To further dissect the role of NF-kB in hepatocarcinogenesis we recently studied the roles of the molecules NEMO and TAK1 in hepatocarcinogenesis [22]. As mentioned above, both of these molecules are involved in controlling the activation of NF-kB in various cellular systems [22-24] and are important in mediating inflammatory signaling pathways. Surprisingly, conditional deletion of NEMO as well as TAK1 in hepatocytes (referred to as NEMOLPC-KO and TAK1LPC-KO mice) leads to spontaneous HCC-development in mice (Fig. 2A). Hepatocarcinogenesis was preceded by hepatic inflammation and liver cirrhosis which progresses through distinct phases (hepatitis, liver fibrosis and dysplasia) to HCC (Fig. 2B). These findings support the hypothesis that at least some members of the NF-kB pathway function as a tumor suppressors, and our further results suggested that this mainly confers to IKK subunits and molecules upstream of the IKK-complex. However, it is presently unclear if these new genetic tumor models mirror any entity of human HCC.


Figure 2: (A) Representative macroscopic pictures of 7-9 weeks-old male WT (left panel), TAK1LPC-KO (middle panel) and NEMOLPC-KO livers (right panel). Histological features of liver tumors in TAK1LPC-KO and NEMOLPC-KO mice stained by H/E (lower panel, arrow head). TAK1LPC-KO liver showed a clear cell HCC whereas NEMOLPC-KO showed an eosinophilic, hepatoid HCC. (B) Serum level analysis of alanine aminotransferase (ALT), aspartate aminotransferase (AST). Results are shown as mean, error bars indicate SEM. **P<0.01, ***P<0.001 (n=5 each genotype).

HCC of TAK1LPC-KO and NEMOLPC-KO mice were investigated in further detail on genomic and transcriptional level. Therefore, we compared chromosomal aberrations in micro-dissected tumors of TAK1LPC-KO and NEMOLPC-KO mice. Comparative genomic hybridization analysis (aCGH) revealed that all liver tumors seen in NEMOLPC-KO mice displayed chromosomal amplifications in a more or less random manner (data not shown). In contrast, TAK1LPC-KO mice displayed defined chromosomal amplifications within certain hot-spot-areas on chromosomes 4, 8 and 13 [22]. These amplifications and deletions of chromosomal regions ranged from 0.68 megabase (MB) to 151 MB in TAK1LPC-KO tumors and correlated with increased transcription of certain oncogenes located within the respective amplified chromosomal regions: Ntrk2, Net1 and Jun. These findings suggest completely different pathomechanisms of hepatocarcinogenesis between the TAK1- and NEMO-models: Although both mice show a defective NF-kB-activation in hepatocytes, only one model is associated with defined aberrations within certain chromosomal loci, upregulation of particular oncogenes as well as different histopathological features. This underlines that currently unknown molecular pathways downstream of TNF-associated molecules exist which might couple inflammation with specific genetic alterations as the basis for malignant transformation of hepatocytes. In this light, the new TAK1 model might represent an attractive model for a deeper understanding of these complex processes in the future, which might lead to a new chemopreventive strategy in patients with chronic hepatitis.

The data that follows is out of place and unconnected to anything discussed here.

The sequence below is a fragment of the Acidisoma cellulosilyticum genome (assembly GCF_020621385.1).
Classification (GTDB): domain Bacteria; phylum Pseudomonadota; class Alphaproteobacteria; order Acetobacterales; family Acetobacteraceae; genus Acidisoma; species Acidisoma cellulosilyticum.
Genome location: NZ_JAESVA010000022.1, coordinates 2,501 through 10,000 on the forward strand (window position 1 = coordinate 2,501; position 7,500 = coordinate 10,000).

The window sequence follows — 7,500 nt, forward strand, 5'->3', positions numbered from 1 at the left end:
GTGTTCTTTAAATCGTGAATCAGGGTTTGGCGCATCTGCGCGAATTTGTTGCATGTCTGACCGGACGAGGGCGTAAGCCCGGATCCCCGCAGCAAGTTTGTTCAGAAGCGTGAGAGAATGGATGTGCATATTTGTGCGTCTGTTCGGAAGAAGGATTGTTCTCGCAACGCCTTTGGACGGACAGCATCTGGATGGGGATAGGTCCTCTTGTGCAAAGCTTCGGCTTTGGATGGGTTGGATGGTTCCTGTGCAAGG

Given the rising number of genetic or chemical murine HCC models, the question remains if all these models are of significance for the understanding of human hepatocarcinogenesis and which of these models reflect which type of HCC in patients. This question could be addressed by a more systematic approach to compare specific molecular and genetic features between the different murine HCC models. As such, chromosomal aberrations in the various murine models, histopathology, transcriptional and metabolic changes could be compared at different stages of tumor initiation and promotion and correlated with the development of HCC in cirrhotic transformed livers. The same applies to signalome and transcriptome analyses or the possible role of hepatic stem cells during tumorigenesis.

The absence of a curative pharmacological treatment approach for human HCC and the limitations of the present molecular inhibitors in the palliative situation clearly underline the need for the identification of novel target molecules. The unique inflammation- carcinogenesis sequence in HCC suggest that such specific inhibitors against inflammatory signaling pathways may allow to intercept the continious transition from chronic liver injury to HCC. A systematic analysis of the various available murine liver cancer models might be the basis for the future identification of these potential targets and might open the door to the successful chemoprevention against liver cancer.

Competing interests